The first pan-pipe festival of the H’Mong ethnic group opened in Dong Van Stone Plateau in the northern mountainous province of Ha Giang on August 31, attracting hundreds of ethnic artists.
The festival aims to preserve and develop cultural values related to the H’Mong pan-pipe – a symbolic image of this ethnic group, thus further promoting the local ethnic culture to the outside world.
Pan-pipe is a traditional instrument of the H’Mong community, which holds an important position in their cultural and spiritual lives. The sound of pan-pipes also serves as a bridge linking H’Mong men with their partners.
Visitors to the three-day event have chances to watch pan-pipe dancing performances and learn about the origin and history of this musical instrument. They can also participate in some traditional H’Mong games, and enjoy special dishes of ethnic minority groups living on the stone plateau.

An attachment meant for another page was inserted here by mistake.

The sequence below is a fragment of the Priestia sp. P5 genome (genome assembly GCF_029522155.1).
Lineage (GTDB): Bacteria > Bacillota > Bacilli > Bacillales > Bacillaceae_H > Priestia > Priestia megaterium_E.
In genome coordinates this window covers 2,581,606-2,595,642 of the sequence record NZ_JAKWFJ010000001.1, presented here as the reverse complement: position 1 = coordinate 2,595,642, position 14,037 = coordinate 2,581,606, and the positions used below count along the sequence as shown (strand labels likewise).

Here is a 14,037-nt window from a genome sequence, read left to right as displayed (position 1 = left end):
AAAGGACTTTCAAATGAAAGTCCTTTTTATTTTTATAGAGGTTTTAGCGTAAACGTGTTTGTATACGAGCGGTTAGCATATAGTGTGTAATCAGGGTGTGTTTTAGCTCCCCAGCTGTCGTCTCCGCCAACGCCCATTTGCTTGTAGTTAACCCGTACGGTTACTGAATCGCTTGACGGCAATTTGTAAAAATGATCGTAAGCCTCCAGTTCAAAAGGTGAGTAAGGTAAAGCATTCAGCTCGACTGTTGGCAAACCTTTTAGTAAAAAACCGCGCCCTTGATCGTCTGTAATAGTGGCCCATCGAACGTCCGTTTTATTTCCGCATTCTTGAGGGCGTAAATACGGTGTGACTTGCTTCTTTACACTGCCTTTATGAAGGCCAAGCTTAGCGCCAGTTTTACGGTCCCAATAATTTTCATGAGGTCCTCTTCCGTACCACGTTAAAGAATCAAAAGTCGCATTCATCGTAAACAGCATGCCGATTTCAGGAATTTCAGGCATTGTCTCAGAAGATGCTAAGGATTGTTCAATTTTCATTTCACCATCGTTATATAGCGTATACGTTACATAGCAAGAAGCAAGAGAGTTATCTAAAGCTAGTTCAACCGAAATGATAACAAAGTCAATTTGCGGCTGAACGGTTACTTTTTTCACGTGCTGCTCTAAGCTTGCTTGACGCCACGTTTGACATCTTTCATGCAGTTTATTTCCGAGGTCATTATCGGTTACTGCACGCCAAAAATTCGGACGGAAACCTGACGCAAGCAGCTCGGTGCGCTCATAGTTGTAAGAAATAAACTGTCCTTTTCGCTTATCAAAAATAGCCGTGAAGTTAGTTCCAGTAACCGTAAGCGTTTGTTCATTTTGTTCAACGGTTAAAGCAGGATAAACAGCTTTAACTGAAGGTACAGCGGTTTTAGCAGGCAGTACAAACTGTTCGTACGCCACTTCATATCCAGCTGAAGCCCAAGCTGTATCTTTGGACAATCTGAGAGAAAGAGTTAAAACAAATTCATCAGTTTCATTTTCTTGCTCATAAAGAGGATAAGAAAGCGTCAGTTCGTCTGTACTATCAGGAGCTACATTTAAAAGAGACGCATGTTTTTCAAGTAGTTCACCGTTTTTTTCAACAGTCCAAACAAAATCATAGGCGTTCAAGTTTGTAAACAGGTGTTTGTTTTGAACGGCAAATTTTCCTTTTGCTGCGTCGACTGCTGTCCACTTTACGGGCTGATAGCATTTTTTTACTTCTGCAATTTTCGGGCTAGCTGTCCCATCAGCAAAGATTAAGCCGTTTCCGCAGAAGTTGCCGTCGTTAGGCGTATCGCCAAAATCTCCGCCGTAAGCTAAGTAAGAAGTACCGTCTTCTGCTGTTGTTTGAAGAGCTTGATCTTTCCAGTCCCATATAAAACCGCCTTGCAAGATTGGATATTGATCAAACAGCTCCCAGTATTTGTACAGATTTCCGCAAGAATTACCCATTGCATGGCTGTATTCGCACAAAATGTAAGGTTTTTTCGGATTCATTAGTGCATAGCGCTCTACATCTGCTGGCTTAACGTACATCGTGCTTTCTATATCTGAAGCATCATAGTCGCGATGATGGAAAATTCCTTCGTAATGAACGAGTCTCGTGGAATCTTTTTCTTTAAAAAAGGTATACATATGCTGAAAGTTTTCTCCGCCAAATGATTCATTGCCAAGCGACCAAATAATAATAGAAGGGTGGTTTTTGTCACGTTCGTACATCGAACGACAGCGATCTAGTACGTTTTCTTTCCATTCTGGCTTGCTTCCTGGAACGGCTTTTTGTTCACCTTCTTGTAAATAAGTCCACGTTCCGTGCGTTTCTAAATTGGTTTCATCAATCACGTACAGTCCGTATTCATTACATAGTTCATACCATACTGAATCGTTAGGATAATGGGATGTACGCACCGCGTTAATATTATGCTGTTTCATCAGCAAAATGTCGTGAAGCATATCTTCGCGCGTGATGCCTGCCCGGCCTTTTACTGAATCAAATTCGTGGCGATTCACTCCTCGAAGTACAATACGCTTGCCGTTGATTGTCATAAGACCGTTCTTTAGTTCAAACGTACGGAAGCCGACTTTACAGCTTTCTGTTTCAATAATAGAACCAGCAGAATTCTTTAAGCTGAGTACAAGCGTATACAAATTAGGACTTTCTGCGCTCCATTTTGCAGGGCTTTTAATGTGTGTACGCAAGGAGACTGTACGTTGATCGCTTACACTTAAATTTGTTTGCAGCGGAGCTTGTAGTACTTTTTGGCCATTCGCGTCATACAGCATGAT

Also on this occasion, an art exhibition featuring paintings by veteran artist Do Duc has been open to public. The painter has visited the karst plateau many times and fell in love with the land and its people, who have given him great inspiration for his artworks.
Co-organised by the Vietnam News Agency’s The Thao & Van Hoa (Sports and Culture) newspaper and the Dong Van district People’s Committee, the exhibition displays 20 oil paintings highlighting Ha Giang’s mountain and people.
Dong Van Karst Plateau, a member of the Global Network of National Geo-parks since 2010, is 80 percent limestone and contains the fossils of thousands of species of prehistoric creatures from 400-600 million years ago. It is home to 250,000 people from 17 different ethnic groups.